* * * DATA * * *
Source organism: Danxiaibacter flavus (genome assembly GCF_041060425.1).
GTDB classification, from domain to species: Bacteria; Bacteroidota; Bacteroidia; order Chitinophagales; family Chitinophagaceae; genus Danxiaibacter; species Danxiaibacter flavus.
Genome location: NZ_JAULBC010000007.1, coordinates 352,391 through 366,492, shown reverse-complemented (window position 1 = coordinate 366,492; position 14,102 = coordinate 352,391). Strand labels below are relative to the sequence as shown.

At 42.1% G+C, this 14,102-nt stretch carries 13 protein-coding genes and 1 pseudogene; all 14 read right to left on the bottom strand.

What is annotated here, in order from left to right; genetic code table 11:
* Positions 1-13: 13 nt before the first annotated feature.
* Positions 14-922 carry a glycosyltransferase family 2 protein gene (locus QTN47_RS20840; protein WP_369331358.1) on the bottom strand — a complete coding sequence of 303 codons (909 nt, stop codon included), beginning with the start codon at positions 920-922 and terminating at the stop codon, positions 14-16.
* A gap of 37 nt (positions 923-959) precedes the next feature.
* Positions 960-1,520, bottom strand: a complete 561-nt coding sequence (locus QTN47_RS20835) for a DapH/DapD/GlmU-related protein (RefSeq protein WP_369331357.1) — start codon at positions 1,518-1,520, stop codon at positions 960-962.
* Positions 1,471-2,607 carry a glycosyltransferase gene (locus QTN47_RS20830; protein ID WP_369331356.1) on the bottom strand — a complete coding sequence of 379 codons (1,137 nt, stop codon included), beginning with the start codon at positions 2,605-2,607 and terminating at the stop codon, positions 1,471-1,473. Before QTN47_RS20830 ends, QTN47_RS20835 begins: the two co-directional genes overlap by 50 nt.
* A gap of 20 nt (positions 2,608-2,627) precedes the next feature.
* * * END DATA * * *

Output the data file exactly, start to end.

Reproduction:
Source organism: Danxiaibacter flavus (genome assembly GCF_041060425.1).
GTDB classification, from domain to species: Bacteria; Bacteroidota; Bacteroidia; order Chitinophagales; family Chitinophagaceae; genus Danxiaibacter; species Danxiaibacter flavus.
Genome location: NZ_JAULBC010000007.1, coordinates 352,391 through 366,492, shown reverse-complemented (window position 1 = coordinate 366,492; position 14,102 = coordinate 352,391). Strand labels below are relative to the sequence as shown.

At 42.1% G+C, this 14,102-nt stretch carries 13 protein-coding genes and 1 pseudogene; all 14 read right to left on the bottom strand.

What is annotated here, in order from left to right; genetic code table 11:
* Positions 1-13: 13 nt before the first annotated feature.
* Positions 14-922 carry a glycosyltransferase family 2 protein gene (locus QTN47_RS20840; protein WP_369331358.1) on the bottom strand — a complete coding sequence of 303 codons (909 nt, stop codon included), beginning with the start codon at positions 920-922 and terminating at the stop codon, positions 14-16.
* A gap of 37 nt (positions 923-959) precedes the next feature.
* Positions 960-1,520, bottom strand: a complete 561-nt coding sequence (locus QTN47_RS20835) for a DapH/DapD/GlmU-related protein (RefSeq protein WP_369331357.1) — start codon at positions 1,518-1,520, stop codon at positions 960-962.
* Positions 1,471-2,607 carry a glycosyltransferase gene (locus QTN47_RS20830; protein ID WP_369331356.1) on the bottom strand — a complete coding sequence of 379 codons (1,137 nt, stop codon included), beginning with the start codon at positions 2,605-2,607 and terminating at the stop codon, positions 1,471-1,473. Before QTN47_RS20830 ends, QTN47_RS20835 begins: the two co-directional genes overlap by 50 nt.
* A gap of 20 nt (positions 2,608-2,627) precedes the next feature.